How to Protect Yourself From the Seasonal Flu

How to Protect Yourself From the Seasonal Flu

News Picture: How to Protect Yourself From the Seasonal Flu

FRIDAY, Sept. 23, 2016 (HealthDay News) — Don’t let this year’s flu season catch you by surprise.

Experts say an annual flu shot is the best way to avoid the aches, fever, congestion and fatigue that flu brings — and to protect those who are at high risk for flu-related complications.

“Every year, people die from influenza,” said Cindy Weston, an assistant professor of nursing at Texas A&M University. “After sizable outbreaks, people will respond with large amounts of vaccinations, but they should be getting vaccinated every year to protect those most vulnerable, mainly children and the elderly.”

Now that it’s fall, it’s time for your shot.

The U.S. Centers for Disease Control and Prevention recommends an annual flu shot for everyone older than 6 months of age. This includes pregnant women.

Babies less than 8 months old may need to get the vaccine in two doses. And people over age 65 should get the high-dose shot. Adults with severe egg allergies can get an alternative form of protection called Flublok, according to the CDC.

Some people may have allergies so severe they can’t get the shot at all. “[They] are dependent upon everyone else getting immunized in order to stay at low risk for the flu,” Weston said.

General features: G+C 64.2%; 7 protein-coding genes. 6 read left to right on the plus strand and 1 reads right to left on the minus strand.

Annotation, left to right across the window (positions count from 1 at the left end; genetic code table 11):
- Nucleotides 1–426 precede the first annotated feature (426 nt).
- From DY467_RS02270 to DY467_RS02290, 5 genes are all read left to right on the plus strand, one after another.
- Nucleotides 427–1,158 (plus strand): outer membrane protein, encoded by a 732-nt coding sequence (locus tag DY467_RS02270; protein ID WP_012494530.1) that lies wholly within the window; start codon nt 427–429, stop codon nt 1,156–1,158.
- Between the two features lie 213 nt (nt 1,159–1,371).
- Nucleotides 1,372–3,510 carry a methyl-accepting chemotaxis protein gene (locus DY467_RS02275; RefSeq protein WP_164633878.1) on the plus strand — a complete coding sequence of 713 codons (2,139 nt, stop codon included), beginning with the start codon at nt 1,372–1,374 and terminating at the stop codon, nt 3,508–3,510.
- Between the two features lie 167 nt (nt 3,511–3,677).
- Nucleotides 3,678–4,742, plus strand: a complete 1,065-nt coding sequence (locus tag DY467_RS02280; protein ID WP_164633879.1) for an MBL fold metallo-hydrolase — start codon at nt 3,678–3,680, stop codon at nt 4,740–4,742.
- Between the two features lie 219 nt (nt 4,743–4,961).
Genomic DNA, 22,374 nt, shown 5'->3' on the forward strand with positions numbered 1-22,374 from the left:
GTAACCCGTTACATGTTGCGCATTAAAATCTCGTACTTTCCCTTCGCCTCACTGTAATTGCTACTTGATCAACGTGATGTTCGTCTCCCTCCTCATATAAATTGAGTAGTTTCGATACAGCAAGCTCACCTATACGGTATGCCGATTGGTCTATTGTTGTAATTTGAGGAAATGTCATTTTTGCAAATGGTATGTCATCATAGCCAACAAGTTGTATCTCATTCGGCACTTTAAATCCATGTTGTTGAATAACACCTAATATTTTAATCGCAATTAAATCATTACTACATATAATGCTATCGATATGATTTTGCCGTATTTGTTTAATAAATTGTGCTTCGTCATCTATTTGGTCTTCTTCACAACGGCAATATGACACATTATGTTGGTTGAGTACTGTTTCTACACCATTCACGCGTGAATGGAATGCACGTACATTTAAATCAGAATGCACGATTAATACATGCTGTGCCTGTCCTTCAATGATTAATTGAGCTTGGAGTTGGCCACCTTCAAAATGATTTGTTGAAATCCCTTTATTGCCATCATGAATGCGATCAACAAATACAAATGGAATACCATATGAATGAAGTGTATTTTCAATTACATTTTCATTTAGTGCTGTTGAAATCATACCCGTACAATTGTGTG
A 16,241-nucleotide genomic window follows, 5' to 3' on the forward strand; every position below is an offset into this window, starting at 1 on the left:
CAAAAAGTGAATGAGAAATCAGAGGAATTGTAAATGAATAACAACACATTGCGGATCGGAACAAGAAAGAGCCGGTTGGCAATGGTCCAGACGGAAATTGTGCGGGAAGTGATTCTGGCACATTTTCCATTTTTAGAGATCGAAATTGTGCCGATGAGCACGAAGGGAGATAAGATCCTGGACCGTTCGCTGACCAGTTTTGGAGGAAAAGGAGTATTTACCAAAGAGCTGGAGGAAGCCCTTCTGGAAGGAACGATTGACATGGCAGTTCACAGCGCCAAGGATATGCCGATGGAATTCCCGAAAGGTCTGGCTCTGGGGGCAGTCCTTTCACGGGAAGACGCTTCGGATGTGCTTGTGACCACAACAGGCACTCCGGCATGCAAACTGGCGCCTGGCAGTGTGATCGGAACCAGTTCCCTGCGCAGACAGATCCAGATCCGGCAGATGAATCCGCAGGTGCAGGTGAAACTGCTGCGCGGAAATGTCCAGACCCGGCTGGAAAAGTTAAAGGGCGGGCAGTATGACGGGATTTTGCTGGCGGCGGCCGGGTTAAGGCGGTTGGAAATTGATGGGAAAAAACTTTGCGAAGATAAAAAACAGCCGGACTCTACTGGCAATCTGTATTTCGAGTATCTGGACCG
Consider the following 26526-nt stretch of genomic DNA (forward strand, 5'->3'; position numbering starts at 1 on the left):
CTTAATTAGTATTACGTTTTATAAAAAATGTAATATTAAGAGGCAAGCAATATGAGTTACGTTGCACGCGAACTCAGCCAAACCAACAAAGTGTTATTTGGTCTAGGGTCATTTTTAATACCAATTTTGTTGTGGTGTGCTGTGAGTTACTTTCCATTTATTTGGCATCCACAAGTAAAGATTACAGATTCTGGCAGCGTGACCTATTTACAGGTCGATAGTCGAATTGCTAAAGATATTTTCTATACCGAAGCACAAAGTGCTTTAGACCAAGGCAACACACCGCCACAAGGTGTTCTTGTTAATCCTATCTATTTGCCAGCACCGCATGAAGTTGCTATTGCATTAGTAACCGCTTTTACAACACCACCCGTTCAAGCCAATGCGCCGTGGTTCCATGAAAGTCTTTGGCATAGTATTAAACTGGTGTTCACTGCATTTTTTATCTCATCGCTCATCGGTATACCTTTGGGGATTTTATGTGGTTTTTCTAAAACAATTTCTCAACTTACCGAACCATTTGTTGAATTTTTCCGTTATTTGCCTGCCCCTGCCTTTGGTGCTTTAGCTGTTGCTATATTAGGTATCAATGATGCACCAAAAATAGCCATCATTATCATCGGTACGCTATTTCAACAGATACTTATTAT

For healthy adults, the flu may seem like a relatively minor inconvenience, and some go out of their way to avoid vaccination.

Some fear the shot will give them the flu — not true. Others dread the inevitable needle sting. (FluMist, the nasal flu vaccine, was found to be ineffective and is not recommended.) And some may believe a shot isn’t necessary now, because they had one last year. That’s just not true, Weston said.

“The flu strain mutates every year,” she explained. “The flu shot you get this year is different from the one you got last year because it is made specifically for the prominent strains of the virus.”

If vaccination rates are low, a potentially deadly flu outbreak could occur, Weston said. Millions of people get the flu every year, leading to hundreds of thousands of hospitalizations and thousands of deaths, according to the CDC.

“Flu season typically lasts from fall to spring,” Weston said. “The outbreak may peak at various times during those seasons, but people should be vaccinated before they return home for the holidays to prevent an outbreak.”